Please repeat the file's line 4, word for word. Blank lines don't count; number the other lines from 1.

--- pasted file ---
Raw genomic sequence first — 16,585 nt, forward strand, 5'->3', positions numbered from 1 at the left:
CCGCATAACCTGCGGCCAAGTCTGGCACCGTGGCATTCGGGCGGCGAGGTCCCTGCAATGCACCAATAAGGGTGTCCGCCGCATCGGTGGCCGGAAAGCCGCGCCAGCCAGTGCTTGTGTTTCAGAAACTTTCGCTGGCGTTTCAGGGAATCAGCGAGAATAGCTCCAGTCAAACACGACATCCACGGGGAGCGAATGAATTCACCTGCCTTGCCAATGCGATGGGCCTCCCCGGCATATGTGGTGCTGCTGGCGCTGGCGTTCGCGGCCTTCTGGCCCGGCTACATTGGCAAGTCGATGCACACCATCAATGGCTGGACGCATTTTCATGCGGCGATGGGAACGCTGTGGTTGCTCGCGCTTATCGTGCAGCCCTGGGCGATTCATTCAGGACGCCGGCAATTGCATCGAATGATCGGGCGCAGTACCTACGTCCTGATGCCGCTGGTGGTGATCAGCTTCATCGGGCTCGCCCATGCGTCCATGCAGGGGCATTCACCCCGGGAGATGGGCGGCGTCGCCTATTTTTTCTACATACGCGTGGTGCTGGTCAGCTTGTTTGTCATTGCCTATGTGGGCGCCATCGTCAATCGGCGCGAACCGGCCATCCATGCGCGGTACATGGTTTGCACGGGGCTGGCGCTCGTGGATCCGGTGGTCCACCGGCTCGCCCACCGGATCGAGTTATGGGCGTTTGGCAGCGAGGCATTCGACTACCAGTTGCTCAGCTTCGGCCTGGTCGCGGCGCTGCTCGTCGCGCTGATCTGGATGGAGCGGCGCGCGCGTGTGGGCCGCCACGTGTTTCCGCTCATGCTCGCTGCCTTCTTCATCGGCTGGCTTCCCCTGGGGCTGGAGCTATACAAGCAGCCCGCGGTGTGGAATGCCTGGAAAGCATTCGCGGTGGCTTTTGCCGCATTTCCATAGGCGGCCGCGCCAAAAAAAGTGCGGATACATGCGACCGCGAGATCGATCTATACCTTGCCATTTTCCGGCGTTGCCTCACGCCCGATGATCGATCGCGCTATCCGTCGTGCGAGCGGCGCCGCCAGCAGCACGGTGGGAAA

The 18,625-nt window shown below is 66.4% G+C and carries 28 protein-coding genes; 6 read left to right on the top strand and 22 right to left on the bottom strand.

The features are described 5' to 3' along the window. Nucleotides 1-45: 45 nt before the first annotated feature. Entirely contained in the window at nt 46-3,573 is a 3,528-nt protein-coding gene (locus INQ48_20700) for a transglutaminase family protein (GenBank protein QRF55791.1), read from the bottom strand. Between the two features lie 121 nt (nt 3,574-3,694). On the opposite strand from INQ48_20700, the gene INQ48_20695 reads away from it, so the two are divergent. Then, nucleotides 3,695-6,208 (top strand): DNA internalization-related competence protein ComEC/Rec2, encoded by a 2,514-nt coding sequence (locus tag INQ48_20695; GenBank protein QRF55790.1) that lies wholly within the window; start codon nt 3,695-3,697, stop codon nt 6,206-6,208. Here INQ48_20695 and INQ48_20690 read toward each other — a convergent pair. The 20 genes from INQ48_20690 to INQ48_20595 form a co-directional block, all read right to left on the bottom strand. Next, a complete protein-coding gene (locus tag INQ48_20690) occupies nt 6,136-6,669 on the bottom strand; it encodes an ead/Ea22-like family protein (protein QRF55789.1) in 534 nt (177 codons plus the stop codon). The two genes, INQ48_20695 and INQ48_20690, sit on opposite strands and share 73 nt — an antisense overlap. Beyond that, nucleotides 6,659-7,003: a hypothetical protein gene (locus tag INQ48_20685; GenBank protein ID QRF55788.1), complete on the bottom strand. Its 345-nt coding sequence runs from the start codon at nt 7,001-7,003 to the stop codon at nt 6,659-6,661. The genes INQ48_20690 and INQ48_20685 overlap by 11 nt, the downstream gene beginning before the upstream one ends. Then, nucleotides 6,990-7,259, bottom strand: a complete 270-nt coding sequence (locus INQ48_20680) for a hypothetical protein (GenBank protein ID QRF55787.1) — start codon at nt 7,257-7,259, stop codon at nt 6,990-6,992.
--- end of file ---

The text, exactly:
The features are described 5' to 3' along the window. Nucleotides 1-45: 45 nt before the first annotated feature. Entirely contained in the window at nt 46-3,573 is a 3,528-nt protein-coding gene (locus INQ48_20700) for a transglutaminase family protein (GenBank protein QRF55791.1), read from the bottom strand. Between the two features lie 121 nt (nt 3,574-3,694). On the opposite strand from INQ48_20700, the gene INQ48_20695 reads away from it, so the two are divergent. Then, nucleotides 3,695-6,208 (top strand): DNA internalization-related competence protein ComEC/Rec2, encoded by a 2,514-nt coding sequence (locus tag INQ48_20695; GenBank protein QRF55790.1) that lies wholly within the window; start codon nt 3,695-3,697, stop codon nt 6,206-6,208. Here INQ48_20695 and INQ48_20690 read toward each other — a convergent pair. The 20 genes from INQ48_20690 to INQ48_20595 form a co-directional block, all read right to left on the bottom strand. Next, a complete protein-coding gene (locus tag INQ48_20690) occupies nt 6,136-6,669 on the bottom strand; it encodes an ead/Ea22-like family protein (protein QRF55789.1) in 534 nt (177 codons plus the stop codon). The two genes, INQ48_20695 and INQ48_20690, sit on opposite strands and share 73 nt — an antisense overlap. Beyond that, nucleotides 6,659-7,003: a hypothetical protein gene (locus tag INQ48_20685; GenBank protein ID QRF55788.1), complete on the bottom strand. Its 345-nt coding sequence runs from the start codon at nt 7,001-7,003 to the stop codon at nt 6,659-6,661. The genes INQ48_20690 and INQ48_20685 overlap by 11 nt, the downstream gene beginning before the upstream one ends. Then, nucleotides 6,990-7,259, bottom strand: a complete 270-nt coding sequence (locus INQ48_20680) for a hypothetical protein (GenBank protein ID QRF55787.1) — start codon at nt 7,257-7,259, stop codon at nt 6,990-6,992.